Introduction

In this tutorial, you will learn how to find full-text articles in Academic Search Premier (ASP) while discovering a variety of search techniques and features to refine your results.

This database is multidisciplinary and contains both scholarly and popular articles.

You’ll experience two research scenarios that highlight the scholarly and popular content in Academic Search Premier (ASP).

Use the arrows below to navigate sequentially through the tutorial or use the Contents button above to skip between sections.

If you are using an iPad, be sure to click the Full Site link before proceeding with this tutorial.

Part 1, Locating Scholarly Articles - Your Research Question

You’ve recently engaged in a rather controversial discussion with friends about ecotourism and wildlife conservation in Africa. You’ve decided to explore this topic a little further with the following research question.

In what ways does ecotourism affect wildlife conservation in Africa?

Identify Keywords

The first step is to identify keywords in your question. Keywords are the main words (or phrases) that represent your research question and will help you find relevant articles.

What are the most important keywords for your research question:

 

In what ways does ecotourism affect wildlife conservation in Africa?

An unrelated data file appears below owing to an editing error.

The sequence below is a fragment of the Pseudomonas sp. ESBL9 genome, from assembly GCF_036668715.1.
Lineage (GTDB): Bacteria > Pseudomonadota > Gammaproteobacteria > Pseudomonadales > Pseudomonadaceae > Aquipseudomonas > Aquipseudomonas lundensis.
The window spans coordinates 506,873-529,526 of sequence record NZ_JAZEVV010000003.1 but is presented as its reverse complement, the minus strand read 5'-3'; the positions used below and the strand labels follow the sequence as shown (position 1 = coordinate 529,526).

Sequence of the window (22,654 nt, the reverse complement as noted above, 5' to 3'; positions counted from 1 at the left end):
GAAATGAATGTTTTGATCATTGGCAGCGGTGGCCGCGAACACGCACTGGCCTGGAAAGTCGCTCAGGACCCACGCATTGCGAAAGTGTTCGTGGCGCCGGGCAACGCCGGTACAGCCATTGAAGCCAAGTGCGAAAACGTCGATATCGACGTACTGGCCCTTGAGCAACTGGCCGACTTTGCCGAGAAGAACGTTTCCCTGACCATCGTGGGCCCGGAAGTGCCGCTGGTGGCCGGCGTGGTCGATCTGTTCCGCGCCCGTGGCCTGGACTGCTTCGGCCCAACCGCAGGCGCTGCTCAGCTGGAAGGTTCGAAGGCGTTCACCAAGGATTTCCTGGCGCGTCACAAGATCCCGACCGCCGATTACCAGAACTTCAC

Searching ASP

Let’s try these keywords in a search.

1. Type these keywords into the ASP search box leaving a space between each of the search terms: ecotourism wildlife conservation Africa

2. Click Search

How many results did you find?

Searching ASP

The number of results at first glance may seem low but remember the research question is fairly specific.

Let’s make a slight revision to the search.

With the previous search the database was searching each of the keywords individually. However, in this scenario wildlife conservation should be searched as one phrase rather than two separate keywords. In other words, the two words take on a new meaning when put together.

Putting quotes around the phrase will ensure that the keywords get searched together as one concept, “wildlife conservation” not wildlife and conservation separately.

Revising Your Search

Let’s try the search again including the quotes around the phrase.

1. In the ASP search box type in the following (leaving a space between each word/phrase): ecotourism “wildlife conservation” Africa

2. Click Search

How many results did you get this time?

Refining Your Results to Full Text

You’ve probably noticed by now that not all your search results are full-text articles. Let’s try refining your results to full-text only.

In the left-hand navigation bar under Refine Results, click the box next to Full Text

How many results did you get when applying the full-text option?

Refining Your Results to Academic Journals

Let’s narrow the remaining results to academic journal articles.

In the left-hand navigation bar under Source Types, click the box next to Academic Journals

Now, you should have several full-text scholarly articles on your topic.

Accessing Full-Text Articles

To access the full-text articles, click on the links for either PDF Full Text or HTML Full Text to see the article. Once you have one of the articles open look to see what Tools are available to you (located to the far right on your screen).

You can print, email, or bookmark the article. Additionally, you can see multiple citation formats for the article as well as add it to your folder to save for a later time.